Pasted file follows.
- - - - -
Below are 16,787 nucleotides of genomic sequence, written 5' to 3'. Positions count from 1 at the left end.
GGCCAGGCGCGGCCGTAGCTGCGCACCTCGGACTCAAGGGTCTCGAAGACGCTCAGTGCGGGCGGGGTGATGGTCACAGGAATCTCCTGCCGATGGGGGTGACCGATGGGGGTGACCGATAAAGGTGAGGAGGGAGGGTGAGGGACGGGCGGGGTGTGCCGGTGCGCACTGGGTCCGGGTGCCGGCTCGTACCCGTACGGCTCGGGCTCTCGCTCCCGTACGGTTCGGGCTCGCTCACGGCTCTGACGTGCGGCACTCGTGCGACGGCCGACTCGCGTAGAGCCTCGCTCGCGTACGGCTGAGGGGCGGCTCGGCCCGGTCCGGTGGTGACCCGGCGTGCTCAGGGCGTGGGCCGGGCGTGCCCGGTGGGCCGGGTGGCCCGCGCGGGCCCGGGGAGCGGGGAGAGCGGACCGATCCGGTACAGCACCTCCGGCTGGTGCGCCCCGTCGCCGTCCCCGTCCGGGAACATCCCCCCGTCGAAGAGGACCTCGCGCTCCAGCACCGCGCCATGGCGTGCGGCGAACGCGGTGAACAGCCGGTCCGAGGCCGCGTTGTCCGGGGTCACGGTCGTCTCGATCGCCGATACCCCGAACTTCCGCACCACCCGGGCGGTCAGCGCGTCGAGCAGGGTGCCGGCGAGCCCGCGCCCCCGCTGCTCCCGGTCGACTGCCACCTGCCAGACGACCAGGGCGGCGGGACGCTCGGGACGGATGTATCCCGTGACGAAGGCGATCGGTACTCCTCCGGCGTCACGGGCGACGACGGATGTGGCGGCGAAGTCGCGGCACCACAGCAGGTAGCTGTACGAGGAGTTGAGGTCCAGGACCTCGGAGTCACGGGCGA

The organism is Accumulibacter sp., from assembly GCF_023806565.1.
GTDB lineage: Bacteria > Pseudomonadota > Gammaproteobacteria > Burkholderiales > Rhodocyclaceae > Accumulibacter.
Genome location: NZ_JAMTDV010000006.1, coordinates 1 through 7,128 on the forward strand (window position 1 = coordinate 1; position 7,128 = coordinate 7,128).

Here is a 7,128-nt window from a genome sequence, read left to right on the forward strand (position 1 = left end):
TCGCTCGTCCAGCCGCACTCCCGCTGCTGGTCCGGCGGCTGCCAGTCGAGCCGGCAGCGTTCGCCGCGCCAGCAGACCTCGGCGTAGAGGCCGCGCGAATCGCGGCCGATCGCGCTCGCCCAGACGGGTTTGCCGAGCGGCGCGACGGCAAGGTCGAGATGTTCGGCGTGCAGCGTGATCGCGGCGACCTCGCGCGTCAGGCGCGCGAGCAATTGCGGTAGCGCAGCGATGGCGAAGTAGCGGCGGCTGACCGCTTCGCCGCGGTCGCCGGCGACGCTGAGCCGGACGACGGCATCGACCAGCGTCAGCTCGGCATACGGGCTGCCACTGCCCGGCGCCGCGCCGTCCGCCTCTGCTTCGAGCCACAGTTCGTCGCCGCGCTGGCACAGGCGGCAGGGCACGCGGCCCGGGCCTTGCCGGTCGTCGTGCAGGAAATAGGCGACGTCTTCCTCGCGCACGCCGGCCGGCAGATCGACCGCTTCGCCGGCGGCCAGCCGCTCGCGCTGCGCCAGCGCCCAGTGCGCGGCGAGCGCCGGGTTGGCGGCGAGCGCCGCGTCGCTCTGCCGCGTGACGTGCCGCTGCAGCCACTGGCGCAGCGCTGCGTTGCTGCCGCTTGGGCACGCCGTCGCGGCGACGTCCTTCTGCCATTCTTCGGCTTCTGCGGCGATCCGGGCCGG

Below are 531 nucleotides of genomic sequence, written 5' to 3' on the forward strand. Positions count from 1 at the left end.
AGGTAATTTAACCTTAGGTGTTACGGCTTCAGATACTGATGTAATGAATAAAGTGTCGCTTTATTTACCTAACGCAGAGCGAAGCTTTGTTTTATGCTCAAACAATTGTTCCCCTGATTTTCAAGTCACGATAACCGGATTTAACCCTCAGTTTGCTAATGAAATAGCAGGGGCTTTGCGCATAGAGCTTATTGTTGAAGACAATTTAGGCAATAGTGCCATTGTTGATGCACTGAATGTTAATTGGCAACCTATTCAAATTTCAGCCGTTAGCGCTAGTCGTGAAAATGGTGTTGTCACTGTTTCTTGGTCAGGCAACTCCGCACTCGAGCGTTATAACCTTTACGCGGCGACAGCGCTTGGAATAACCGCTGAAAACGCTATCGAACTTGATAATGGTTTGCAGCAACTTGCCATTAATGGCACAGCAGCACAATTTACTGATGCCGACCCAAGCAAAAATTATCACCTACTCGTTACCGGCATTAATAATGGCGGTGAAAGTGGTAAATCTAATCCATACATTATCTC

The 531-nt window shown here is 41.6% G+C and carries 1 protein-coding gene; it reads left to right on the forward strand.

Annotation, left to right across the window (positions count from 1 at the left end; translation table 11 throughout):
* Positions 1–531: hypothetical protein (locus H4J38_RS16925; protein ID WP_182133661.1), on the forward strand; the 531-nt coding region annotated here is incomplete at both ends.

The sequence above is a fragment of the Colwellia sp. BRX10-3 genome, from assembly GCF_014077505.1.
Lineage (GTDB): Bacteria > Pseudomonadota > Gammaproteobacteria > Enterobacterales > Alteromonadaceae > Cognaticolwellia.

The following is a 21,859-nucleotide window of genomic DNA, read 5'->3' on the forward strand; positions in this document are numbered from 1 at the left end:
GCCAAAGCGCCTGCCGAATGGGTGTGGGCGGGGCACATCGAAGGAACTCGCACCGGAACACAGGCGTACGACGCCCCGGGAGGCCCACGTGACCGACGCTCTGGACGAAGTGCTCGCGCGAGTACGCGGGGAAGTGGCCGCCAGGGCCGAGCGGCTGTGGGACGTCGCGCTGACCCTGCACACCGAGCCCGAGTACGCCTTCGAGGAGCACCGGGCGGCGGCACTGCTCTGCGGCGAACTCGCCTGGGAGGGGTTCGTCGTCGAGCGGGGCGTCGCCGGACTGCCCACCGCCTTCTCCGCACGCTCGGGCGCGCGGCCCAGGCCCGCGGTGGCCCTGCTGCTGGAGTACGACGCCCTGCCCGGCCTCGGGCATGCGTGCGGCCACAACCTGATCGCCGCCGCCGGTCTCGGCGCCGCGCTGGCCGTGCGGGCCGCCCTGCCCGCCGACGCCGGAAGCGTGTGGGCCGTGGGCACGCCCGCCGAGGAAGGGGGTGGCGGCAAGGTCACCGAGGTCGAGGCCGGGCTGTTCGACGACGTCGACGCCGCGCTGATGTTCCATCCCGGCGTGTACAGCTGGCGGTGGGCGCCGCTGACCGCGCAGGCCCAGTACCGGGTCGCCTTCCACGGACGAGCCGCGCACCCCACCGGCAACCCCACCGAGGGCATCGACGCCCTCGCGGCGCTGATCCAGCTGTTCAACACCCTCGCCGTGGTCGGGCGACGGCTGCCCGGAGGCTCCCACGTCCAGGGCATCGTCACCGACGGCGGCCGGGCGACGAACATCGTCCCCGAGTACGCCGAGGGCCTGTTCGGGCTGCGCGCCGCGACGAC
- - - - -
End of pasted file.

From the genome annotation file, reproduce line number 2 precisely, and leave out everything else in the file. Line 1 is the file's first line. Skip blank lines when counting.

GGCCAGGCGCGGCCGTAGCTGCGCACCTCGGACTCAAGGGTCTCGAAGACGCTCAGTGCGGGCGGGGTGATGGTCACAGGAATCTCCTGCCGATGGGGGTGACCGATGGGGGTGACCGATAAAGGTGAGGAGGGAGGGTGAGGGACGGGCGGGGTGTGCCGGTGCGCACTGGGTCCGGGTGCCGGCTCGTACCCGTACGGCTCGGGCTCTCGCTCCCGTACGGTTCGGGCTCGCTCACGGCTCTGACGTGCGGCACTCGTGCGACGGCCGACTCGCGTAGAGCCTCGCTCGCGTACGGCTGAGGGGCGGCTCGGCCCGGTCCGGTGGTGACCCGGCGTGCTCAGGGCGTGGGCCGGGCGTGCCCGGTGGGCCGGGTGGCCCGCGCGGGCCCGGGGAGCGGGGAGAGCGGACCGATCCGGTACAGCACCTCCGGCTGGTGCGCCCCGTCGCCGTCCCCGTCCGGGAACATCCCCCCGTCGAAGAGGACCTCGCGCTCCAGCACCGCGCCATGGCGTGCGGCGAACGCGGTGAACAGCCGGTCCGAGGCCGCGTTGTCCGGGGTCACGGTCGTCTCGATCGCCGATACCCCGAACTTCCGCACCACCCGGGCGGTCAGCGCGTCGAGCAGGGTGCCGGCGAGCCCGCGCCCCCGCTGCTCCCGGTCGACTGCCACCTGCCAGACGACCAGGGCGGCGGGACGCTCGGGACGGATGTATCCCGTGACGAAGGCGATCGGTACTCCTCCGGCGTCACGGGCGACGACGGATGTGGCGGCGAAGTCGCGGCACCACAGCAGGTAGCTGTACGAGGAGTTGAGGTCCAGGACCTCGGAGTCACGGGCGA